Effectiveness of Adaptations to Enhance Cultural Competence of Health and Mental Health Services
Methods: The Cochrane Collaboration guidelines provided a foundation for the planning and execution of this project. Given the intense nature of screening required, the scope of the project was narrowed to include only Randomized Controlled Trials and quasi-experimental studies with parallel cohorts in health and mental health. The search focused on the effectiveness of adaptations to improve cultural competence of services. A team of two information scientists designed the search strategy. Data extraction on accepted articles was assessed for consistency between reviewers by comparing agreement in the content of extracted information until reviewers achieved perfect agreement. Records were abstracted using a categorical system for characterizing the adaptations employed and the outcomes measured. Studies were analyzed and synthesized in accordance with the Cochrane model.
Findings: Following a rigorous search and screening process that began with the identification of 12,662 documents, 30 documents representing 28 studies were retained for analysis. Adaptations involved changes to the structure and process of service delivery, the provision of supplemental services or resources, and adaptations to the intervention content or method of content delivery. Although there was evidence to support the use of cultural adaptations to pre-existing interventions, the degree of effectiveness was moderated by the type of intervention and the outcomes being measured. However, what was consistent across studies was the role that ethnic identity and acculturation played in the effectiveness of culturally tailored interventions. Additionally, all studies that incorporated four or more cultural adaptations had improved outcomes for participants in the culturally adapted group over the standard condition. However, depending on the adaptation, a single change to the intervention could also prove effective. Two of the most effective interventions only made one cultural adaptation to their standard intervention: a change in location and the provision of supplementary services.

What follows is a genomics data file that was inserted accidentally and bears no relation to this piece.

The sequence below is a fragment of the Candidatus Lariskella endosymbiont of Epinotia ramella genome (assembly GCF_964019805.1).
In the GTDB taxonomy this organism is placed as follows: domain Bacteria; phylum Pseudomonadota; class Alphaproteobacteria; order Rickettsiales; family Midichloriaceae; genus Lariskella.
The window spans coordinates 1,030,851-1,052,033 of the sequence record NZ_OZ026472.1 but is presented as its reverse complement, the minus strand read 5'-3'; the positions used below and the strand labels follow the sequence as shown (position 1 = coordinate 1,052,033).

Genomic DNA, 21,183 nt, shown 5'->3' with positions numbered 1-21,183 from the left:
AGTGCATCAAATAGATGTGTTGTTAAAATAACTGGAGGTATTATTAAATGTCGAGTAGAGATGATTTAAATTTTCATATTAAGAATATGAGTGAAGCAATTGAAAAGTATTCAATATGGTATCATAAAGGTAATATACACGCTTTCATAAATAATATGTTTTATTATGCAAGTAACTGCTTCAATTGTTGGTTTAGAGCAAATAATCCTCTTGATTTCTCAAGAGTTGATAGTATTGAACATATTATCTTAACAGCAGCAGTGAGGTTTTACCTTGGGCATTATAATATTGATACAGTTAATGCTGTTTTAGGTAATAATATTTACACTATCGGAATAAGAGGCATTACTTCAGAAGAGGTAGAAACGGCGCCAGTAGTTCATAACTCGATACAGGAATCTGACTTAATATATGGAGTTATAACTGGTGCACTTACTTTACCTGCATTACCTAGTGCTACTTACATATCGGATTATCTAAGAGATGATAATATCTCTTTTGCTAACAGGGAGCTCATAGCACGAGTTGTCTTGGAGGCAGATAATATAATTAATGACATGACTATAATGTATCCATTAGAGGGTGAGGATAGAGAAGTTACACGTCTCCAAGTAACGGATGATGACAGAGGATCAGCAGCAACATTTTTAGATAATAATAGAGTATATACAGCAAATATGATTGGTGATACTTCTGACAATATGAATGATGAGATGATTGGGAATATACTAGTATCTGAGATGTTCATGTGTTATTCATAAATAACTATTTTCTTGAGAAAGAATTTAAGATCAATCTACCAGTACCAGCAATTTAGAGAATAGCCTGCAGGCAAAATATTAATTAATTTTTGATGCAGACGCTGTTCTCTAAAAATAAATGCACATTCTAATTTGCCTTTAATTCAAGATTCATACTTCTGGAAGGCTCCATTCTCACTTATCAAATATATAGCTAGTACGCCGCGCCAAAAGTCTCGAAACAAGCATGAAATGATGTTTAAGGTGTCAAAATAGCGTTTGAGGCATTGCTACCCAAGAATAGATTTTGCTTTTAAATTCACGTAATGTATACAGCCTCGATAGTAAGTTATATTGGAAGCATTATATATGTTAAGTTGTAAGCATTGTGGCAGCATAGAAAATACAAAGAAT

Implications: This analysis provides support to the use of cultural adaptations to existing interventions. However, the analysis also found that the bulk of research on adaptations to enhance cultural competence lack the use of control groups, making it impossible to tell if it was the cultural adaptation or the attention brought from the intervention that resulted in the positive outcome. In order to determine if a cultural adaptation is effective, it is necessary to compare it to the same service provided without the adaptation. Much additional research is needed that allows for the isolation of cultural adaptations in research designs to determine their effectiveness.